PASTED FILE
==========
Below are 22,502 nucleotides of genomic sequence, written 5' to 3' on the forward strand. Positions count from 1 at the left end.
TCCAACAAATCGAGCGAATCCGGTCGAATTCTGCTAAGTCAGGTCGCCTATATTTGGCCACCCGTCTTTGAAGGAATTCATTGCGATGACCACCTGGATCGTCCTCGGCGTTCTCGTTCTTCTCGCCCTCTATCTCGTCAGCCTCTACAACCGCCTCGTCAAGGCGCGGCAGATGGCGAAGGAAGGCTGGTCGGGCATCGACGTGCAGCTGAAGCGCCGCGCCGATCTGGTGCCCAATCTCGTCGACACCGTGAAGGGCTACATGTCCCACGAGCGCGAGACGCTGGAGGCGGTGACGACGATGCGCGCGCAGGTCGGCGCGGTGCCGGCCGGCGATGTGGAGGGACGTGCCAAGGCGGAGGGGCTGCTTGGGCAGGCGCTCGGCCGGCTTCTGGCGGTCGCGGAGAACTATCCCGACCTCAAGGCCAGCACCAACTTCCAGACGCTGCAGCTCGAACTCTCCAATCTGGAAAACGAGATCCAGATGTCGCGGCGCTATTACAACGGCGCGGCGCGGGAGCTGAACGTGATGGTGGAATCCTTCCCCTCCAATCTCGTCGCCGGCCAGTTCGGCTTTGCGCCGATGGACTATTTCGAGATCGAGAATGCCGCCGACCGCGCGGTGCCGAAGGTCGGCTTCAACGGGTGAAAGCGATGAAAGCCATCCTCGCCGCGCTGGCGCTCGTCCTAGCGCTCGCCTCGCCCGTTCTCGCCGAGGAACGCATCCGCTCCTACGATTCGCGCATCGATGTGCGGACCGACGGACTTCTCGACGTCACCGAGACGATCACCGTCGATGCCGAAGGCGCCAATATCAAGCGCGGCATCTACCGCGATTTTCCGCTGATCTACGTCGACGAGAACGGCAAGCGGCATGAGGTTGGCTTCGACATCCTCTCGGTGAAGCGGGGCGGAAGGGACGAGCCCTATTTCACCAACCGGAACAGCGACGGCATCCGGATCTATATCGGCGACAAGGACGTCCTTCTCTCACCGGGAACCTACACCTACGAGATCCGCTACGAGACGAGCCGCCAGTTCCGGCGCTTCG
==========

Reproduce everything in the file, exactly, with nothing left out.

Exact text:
Below are 22,502 nucleotides of genomic sequence, written 5' to 3' on the forward strand. Positions count from 1 at the left end.
TCCAACAAATCGAGCGAATCCGGTCGAATTCTGCTAAGTCAGGTCGCCTATATTTGGCCACCCGTCTTTGAAGGAATTCATTGCGATGACCACCTGGATCGTCCTCGGCGTTCTCGTTCTTCTCGCCCTCTATCTCGTCAGCCTCTACAACCGCCTCGTCAAGGCGCGGCAGATGGCGAAGGAAGGCTGGTCGGGCATCGACGTGCAGCTGAAGCGCCGCGCCGATCTGGTGCCCAATCTCGTCGACACCGTGAAGGGCTACATGTCCCACGAGCGCGAGACGCTGGAGGCGGTGACGACGATGCGCGCGCAGGTCGGCGCGGTGCCGGCCGGCGATGTGGAGGGACGTGCCAAGGCGGAGGGGCTGCTTGGGCAGGCGCTCGGCCGGCTTCTGGCGGTCGCGGAGAACTATCCCGACCTCAAGGCCAGCACCAACTTCCAGACGCTGCAGCTCGAACTCTCCAATCTGGAAAACGAGATCCAGATGTCGCGGCGCTATTACAACGGCGCGGCGCGGGAGCTGAACGTGATGGTGGAATCCTTCCCCTCCAATCTCGTCGCCGGCCAGTTCGGCTTTGCGCCGATGGACTATTTCGAGATCGAGAATGCCGCCGACCGCGCGGTGCCGAAGGTCGGCTTCAACGGGTGAAAGCGATGAAAGCCATCCTCGCCGCGCTGGCGCTCGTCCTAGCGCTCGCCTCGCCCGTTCTCGCCGAGGAACGCATCCGCTCCTACGATTCGCGCATCGATGTGCGGACCGACGGACTTCTCGACGTCACCGAGACGATCACCGTCGATGCCGAAGGCGCCAATATCAAGCGCGGCATCTACCGCGATTTTCCGCTGATCTACGTCGACGAGAACGGCAAGCGGCATGAGGTTGGCTTCGACATCCTCTCGGTGAAGCGGGGCGGAAGGGACGAGCCCTATTTCACCAACCGGAACAGCGACGGCATCCGGATCTATATCGGCGACAAGGACGTCCTTCTCTCACCGGGAACCTACACCTACGAGATCCGCTACGAGACGAGCCGCCAGTTCCGGCGCTTCG